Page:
Genetically Modified Organisms
Genetically Modified Organisms

A final issue that is very important to global public health is the debate over genetically modified organisms (GMO’s). Scientists, working with farmers, have now found ways to unlock the genetic codes of many plants and animals for the sake of improving these organisms. These changes may involve making them:

  • more resistant to parasites,
  • grow faster, or
  • yield higher quantities of protein.

However, this practice also has generated fierce controversy, raising concerns about the ethics of tampering with life as well as health concerns.

A GMO is an organism (either a virus, a bacterium, or a more complex life-form) whose genetic makeup has been altered by humans for a specific purpose. One of the more common motivations for genetic modification is to increase the nutritional content, yield, or pest resistance of crops.

Genetics Basics

What is a gene? Genes are the units of inheritance that are made up of DNA arranged in long strings on a cell’s chromosomes. Humans have as many as 50,000 genes (about twice as many as a flowering plant). Every cell has two copies of each gene.
What is DNA? Deoxyribonucleic acid, any of various nucleic acids that are usually the molecular basis of heredity, are located in the nuclei of cells, and are constructed of a double helix held together by hydrogen bonds. If placed end-to-end, DNA strands would stretch more than five feet but would be only 50-trillionths of an inch wide.

What is a genetic mutation? A genetic mutation is a subtle irregularity in a cell’s DNA sequence. These mutations are responsible for many inherited diseases such as cystic fibrosis and sickle cell anemia. They also may predispose an individual to cancer, major psychiatric illnesses, and other complex diseases. 

To experience the difficulty of DNA coding, visit http://dna2z.com/DNA-o-gram/index.html and send each other “coded” messages.

Organisms are modified by

1) identifying the portions of deoxyribonucleic acid (DNA) that govern the trait that is to be replicated;

2) extracting the DNA from the organism;

3) introducing the DNA into a different organism; and,

4) reproducing the new organism, with the new trait.

Is this process anything new? Through selective breeding, farmers and ranchers have introduced valued traits into crops and livestock for centuries. It was selective breeding, for example, that produced two main species in the grass family, wheat and rye. Some farmers focused on breeding a grass that was rugged (resulting in rye), and other farmers focused on breeding grass with a high yield (wheat). By identifying and “crossing” grasses that exhibited the desired traits, farmers were able to breed these two distinct species.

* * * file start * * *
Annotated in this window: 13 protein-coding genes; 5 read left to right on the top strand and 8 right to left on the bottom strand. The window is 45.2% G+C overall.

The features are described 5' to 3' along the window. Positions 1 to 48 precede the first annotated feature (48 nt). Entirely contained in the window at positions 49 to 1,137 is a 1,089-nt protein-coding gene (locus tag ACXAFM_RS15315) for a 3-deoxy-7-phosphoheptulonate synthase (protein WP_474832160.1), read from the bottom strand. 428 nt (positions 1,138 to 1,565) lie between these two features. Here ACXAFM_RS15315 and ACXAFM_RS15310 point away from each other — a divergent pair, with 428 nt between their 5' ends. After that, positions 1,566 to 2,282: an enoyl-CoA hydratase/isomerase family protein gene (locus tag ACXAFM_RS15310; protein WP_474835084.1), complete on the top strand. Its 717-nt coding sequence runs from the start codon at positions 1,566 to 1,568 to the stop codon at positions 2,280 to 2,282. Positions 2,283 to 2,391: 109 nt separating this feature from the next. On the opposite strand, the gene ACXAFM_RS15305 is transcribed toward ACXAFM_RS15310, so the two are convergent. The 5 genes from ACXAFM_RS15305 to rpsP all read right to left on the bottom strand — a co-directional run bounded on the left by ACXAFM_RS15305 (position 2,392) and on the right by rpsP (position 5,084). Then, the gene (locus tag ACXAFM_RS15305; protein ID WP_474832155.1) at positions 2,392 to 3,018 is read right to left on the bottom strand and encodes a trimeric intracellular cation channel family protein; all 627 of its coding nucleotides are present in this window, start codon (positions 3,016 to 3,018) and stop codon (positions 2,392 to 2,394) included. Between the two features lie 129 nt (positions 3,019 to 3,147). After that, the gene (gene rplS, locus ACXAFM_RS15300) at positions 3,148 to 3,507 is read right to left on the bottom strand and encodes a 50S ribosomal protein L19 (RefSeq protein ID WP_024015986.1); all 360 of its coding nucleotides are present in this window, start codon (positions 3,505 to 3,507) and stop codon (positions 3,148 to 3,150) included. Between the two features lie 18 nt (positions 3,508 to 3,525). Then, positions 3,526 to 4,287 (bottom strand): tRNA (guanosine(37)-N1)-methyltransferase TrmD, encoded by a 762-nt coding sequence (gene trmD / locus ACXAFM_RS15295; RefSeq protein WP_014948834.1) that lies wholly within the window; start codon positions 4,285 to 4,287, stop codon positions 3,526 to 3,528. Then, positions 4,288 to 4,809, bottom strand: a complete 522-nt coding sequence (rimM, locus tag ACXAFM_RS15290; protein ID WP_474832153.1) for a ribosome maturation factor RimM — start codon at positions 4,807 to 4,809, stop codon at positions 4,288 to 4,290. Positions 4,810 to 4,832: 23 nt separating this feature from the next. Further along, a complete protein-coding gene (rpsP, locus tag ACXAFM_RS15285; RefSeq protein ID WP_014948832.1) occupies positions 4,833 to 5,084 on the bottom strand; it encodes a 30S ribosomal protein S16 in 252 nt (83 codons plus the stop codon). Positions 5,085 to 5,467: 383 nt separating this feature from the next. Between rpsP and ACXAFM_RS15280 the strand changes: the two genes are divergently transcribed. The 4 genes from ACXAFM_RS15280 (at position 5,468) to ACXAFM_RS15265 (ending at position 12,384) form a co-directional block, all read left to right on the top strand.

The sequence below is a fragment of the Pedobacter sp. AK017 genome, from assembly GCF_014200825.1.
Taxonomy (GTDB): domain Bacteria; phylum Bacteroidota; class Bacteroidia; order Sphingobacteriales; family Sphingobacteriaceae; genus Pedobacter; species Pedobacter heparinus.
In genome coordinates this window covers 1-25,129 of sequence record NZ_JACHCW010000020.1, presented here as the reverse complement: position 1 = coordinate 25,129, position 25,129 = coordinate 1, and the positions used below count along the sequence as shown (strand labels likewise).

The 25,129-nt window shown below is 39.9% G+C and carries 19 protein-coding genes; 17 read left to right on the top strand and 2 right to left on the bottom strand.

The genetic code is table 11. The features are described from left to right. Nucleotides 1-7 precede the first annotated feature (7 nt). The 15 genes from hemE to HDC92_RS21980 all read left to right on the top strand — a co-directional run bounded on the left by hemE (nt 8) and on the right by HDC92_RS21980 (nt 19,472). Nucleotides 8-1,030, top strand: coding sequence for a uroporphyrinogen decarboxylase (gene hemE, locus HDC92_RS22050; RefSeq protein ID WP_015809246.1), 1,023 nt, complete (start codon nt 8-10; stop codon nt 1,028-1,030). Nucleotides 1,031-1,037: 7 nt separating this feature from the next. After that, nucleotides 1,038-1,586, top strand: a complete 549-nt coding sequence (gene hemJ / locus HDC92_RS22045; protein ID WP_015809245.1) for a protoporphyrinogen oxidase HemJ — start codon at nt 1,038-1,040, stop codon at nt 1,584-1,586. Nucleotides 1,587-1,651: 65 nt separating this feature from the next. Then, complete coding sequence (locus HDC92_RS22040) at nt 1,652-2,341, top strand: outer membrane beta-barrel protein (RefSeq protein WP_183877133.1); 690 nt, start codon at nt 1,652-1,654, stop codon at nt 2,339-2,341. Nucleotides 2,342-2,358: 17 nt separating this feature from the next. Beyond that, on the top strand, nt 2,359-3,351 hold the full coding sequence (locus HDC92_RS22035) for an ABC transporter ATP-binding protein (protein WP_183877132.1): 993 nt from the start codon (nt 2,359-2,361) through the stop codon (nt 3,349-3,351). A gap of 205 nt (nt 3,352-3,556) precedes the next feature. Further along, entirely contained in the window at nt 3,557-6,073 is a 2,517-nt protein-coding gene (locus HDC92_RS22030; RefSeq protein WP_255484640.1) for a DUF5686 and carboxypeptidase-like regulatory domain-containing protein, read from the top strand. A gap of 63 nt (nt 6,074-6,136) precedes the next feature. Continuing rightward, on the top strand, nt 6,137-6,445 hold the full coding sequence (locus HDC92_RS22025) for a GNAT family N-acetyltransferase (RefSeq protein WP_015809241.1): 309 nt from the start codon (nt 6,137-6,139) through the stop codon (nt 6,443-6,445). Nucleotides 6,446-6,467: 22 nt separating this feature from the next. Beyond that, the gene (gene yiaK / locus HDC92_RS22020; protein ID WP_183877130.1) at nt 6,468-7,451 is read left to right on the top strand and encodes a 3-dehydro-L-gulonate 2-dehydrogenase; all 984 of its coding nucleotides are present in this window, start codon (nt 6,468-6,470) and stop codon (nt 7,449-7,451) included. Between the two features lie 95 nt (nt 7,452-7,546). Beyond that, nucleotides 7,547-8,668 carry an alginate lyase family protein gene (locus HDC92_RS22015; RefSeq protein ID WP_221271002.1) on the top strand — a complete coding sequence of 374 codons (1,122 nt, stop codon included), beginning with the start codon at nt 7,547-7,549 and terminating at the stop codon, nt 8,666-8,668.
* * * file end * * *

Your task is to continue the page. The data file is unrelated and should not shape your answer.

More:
The difference between GMOs and their selectively bred predecessors is that with selective breeding, all the traits of the desirable animal or plant are passed on to the new offspring. With genetic engineering, it is possible to isolate and introduce into another organism only those traits that one wants to pass on to that organism’s offspring.

To extend the wheat example, when farmers crossed different kinds of grass to produce grasses that grew quickly and prolifically, they had to accept that these grasses also grew very tall, and their stalks often broke before they were cultivated. With selective breeding, farmers have to accept undesirable traits along with desirable ones.

In addition, selective breeding only works with different organisms of the same or similar species, limiting the sorts of combinations that can be produced. The same limitation does not apply with GMOs. In one example, human DNA sequences were introduced into mouse DNA, creating mice that produced components for human blood that are needed in medicine. This sort of interaction is impossible with normal selective breeding.  

* Picture Source: Wikimedia

 

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